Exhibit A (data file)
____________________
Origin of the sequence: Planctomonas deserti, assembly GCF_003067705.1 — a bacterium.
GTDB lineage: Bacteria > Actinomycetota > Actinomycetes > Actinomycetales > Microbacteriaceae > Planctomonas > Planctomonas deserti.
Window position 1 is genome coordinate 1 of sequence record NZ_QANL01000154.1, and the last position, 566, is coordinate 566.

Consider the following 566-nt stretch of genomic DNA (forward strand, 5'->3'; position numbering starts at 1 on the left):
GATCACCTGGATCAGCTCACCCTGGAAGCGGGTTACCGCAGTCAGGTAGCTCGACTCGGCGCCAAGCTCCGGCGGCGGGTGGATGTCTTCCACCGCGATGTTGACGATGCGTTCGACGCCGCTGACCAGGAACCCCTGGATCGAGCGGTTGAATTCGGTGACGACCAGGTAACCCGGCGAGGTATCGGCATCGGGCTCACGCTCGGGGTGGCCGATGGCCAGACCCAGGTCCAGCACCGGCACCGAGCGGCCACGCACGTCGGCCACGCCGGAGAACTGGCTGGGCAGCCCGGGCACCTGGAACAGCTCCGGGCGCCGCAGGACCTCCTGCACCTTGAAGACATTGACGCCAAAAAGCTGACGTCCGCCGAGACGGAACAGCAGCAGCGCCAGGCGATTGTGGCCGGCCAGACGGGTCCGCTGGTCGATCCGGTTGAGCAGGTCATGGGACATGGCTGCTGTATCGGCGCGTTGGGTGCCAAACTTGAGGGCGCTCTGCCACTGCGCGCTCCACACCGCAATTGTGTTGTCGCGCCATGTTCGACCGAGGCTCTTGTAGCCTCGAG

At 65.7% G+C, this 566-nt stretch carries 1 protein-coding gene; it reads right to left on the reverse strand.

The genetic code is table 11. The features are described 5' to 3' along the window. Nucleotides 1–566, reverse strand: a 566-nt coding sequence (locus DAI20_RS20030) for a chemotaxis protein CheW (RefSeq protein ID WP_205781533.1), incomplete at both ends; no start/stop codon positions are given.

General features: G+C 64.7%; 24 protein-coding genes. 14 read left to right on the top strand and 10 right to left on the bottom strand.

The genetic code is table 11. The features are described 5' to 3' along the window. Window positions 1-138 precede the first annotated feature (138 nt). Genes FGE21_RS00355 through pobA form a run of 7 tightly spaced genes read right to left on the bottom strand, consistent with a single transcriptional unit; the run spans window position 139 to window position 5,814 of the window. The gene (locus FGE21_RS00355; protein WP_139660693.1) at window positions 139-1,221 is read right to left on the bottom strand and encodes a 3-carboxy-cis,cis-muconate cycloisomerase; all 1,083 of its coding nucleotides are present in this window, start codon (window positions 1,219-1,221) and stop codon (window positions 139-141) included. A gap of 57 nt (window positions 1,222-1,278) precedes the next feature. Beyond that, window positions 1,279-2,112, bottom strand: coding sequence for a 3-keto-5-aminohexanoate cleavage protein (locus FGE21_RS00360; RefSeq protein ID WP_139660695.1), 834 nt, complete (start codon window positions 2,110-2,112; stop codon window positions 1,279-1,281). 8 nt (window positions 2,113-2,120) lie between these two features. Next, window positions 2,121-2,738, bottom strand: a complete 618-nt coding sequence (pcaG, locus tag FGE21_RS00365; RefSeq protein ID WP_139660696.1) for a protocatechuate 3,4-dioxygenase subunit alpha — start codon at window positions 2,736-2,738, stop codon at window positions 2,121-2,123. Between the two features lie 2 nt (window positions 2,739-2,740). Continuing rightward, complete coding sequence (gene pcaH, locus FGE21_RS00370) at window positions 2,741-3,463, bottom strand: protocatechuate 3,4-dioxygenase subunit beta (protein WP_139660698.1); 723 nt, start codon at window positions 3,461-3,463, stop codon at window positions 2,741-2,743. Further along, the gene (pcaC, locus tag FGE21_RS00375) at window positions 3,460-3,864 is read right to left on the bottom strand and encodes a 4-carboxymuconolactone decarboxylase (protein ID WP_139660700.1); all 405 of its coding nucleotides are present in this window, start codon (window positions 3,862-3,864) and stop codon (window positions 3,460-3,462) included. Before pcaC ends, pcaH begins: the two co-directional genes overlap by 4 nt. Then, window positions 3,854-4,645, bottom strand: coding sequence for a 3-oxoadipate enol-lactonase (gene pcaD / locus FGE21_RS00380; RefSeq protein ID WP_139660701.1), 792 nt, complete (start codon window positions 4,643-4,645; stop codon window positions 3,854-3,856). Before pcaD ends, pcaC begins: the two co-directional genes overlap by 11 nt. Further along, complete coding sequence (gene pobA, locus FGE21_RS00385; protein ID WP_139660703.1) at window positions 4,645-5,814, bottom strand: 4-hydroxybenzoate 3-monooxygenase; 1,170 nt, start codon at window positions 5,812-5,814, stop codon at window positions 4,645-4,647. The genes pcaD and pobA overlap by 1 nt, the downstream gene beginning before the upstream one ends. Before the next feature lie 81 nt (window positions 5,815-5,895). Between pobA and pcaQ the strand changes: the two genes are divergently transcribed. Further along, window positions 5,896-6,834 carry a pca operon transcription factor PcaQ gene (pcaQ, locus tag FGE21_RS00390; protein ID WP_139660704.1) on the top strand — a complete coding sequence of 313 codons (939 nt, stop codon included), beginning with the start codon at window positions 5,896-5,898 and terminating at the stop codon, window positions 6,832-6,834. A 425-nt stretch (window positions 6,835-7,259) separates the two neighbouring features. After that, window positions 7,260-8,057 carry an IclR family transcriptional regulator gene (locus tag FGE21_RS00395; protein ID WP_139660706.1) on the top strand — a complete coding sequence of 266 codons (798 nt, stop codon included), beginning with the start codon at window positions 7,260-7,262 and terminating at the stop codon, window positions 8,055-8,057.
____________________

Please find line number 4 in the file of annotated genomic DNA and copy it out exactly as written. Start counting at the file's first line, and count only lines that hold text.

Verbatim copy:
Consider the following 566-nt stretch of genomic DNA (forward strand, 5'->3'; position numbering starts at 1 on the left):